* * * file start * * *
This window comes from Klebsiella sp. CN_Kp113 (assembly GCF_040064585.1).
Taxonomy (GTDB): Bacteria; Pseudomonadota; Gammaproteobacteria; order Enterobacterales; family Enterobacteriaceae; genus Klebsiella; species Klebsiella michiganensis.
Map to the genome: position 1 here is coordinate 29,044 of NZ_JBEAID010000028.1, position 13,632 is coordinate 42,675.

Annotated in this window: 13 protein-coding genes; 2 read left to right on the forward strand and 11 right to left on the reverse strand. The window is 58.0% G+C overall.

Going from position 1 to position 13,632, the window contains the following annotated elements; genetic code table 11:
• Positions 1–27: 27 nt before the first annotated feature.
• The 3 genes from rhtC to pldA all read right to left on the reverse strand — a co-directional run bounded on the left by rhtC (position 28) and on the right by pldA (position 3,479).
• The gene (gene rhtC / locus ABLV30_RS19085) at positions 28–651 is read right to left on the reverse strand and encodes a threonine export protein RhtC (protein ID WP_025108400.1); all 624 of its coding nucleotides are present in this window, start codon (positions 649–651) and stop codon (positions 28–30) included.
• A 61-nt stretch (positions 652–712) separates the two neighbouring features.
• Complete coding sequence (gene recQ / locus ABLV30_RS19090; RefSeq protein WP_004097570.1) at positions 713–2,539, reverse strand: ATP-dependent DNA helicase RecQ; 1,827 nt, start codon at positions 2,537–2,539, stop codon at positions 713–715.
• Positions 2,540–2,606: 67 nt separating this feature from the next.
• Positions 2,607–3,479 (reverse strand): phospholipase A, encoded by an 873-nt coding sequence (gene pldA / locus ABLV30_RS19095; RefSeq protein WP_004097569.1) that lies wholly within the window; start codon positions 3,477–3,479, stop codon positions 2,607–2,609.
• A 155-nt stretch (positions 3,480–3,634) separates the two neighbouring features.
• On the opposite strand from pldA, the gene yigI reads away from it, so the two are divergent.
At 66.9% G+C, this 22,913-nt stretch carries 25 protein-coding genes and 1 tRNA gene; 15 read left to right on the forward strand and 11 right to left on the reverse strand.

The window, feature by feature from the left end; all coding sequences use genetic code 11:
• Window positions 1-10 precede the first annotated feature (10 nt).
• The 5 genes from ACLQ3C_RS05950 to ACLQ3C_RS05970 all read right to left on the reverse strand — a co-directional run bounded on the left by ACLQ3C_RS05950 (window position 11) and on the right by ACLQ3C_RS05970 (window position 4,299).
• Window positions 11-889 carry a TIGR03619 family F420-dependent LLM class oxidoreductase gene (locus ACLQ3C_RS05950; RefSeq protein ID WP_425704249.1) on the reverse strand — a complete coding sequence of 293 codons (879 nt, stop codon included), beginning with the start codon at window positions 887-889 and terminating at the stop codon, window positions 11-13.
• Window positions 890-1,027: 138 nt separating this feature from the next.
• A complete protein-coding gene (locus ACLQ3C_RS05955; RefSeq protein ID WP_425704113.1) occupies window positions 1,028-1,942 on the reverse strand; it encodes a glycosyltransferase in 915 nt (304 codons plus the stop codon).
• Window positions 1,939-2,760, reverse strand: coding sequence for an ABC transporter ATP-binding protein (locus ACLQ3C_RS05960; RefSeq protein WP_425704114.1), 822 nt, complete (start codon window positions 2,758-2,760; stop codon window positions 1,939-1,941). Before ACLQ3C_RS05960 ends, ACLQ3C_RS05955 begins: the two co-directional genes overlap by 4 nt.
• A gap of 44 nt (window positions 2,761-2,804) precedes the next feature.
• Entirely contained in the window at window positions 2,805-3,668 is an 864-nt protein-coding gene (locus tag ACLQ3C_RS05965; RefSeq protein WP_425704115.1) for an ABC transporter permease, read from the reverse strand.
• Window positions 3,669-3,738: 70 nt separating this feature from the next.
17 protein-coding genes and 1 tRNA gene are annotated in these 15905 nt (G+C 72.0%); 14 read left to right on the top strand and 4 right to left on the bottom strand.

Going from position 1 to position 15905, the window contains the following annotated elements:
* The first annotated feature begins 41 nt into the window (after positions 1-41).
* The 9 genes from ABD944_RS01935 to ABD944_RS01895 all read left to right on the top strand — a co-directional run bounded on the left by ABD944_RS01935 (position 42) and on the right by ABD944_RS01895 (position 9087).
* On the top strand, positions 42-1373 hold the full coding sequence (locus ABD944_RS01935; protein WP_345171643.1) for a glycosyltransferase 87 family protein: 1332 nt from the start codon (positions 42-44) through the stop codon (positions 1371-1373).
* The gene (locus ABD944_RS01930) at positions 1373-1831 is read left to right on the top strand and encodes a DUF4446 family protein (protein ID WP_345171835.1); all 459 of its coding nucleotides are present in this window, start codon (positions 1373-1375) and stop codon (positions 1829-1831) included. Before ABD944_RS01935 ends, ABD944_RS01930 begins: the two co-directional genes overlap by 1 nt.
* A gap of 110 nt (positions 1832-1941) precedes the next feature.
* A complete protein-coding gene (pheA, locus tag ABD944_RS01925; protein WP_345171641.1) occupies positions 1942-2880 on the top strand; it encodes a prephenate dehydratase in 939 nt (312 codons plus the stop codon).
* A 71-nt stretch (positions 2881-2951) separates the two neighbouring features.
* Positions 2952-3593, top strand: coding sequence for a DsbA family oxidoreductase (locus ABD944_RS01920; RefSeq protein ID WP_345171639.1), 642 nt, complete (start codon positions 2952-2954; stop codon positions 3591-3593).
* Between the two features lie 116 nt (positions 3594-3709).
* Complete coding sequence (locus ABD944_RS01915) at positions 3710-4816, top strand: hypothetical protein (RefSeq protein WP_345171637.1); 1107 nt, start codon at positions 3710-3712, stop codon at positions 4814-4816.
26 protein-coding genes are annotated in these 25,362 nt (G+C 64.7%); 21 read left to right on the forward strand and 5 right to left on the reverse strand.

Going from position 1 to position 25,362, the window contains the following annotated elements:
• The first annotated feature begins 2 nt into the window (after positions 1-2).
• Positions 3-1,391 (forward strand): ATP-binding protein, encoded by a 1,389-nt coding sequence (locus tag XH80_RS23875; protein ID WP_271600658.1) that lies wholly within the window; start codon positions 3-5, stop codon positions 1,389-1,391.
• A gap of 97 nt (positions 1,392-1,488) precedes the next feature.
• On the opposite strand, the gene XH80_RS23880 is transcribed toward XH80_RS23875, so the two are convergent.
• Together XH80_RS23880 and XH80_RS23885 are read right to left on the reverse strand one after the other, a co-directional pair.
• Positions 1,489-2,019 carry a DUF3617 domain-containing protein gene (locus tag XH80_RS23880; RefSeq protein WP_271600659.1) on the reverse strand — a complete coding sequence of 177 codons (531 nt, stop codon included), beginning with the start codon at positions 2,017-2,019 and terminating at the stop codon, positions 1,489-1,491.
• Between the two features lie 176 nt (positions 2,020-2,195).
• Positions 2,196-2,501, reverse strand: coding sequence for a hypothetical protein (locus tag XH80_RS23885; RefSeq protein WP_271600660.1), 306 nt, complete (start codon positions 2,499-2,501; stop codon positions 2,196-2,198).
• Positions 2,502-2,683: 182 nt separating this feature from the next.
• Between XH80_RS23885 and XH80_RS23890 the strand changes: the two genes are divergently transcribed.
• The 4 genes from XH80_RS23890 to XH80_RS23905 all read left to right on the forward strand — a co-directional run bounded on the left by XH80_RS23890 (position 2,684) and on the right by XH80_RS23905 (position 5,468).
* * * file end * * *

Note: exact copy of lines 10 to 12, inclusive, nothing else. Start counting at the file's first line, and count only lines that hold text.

• Complete coding sequence (gene recQ / locus ABLV30_RS19090; RefSeq protein WP_004097570.1) at positions 713–2,539, reverse strand: ATP-dependent DNA helicase RecQ; 1,827 nt, start codon at positions 2,537–2,539, stop codon at positions 713–715.
• Positions 2,540–2,606: 67 nt separating this feature from the next.
• Positions 2,607–3,479 (reverse strand): phospholipase A, encoded by an 873-nt coding sequence (gene pldA / locus ABLV30_RS19095; RefSeq protein WP_004097569.1) that lies wholly within the window; start codon positions 3,477–3,479, stop codon positions 2,607–2,609.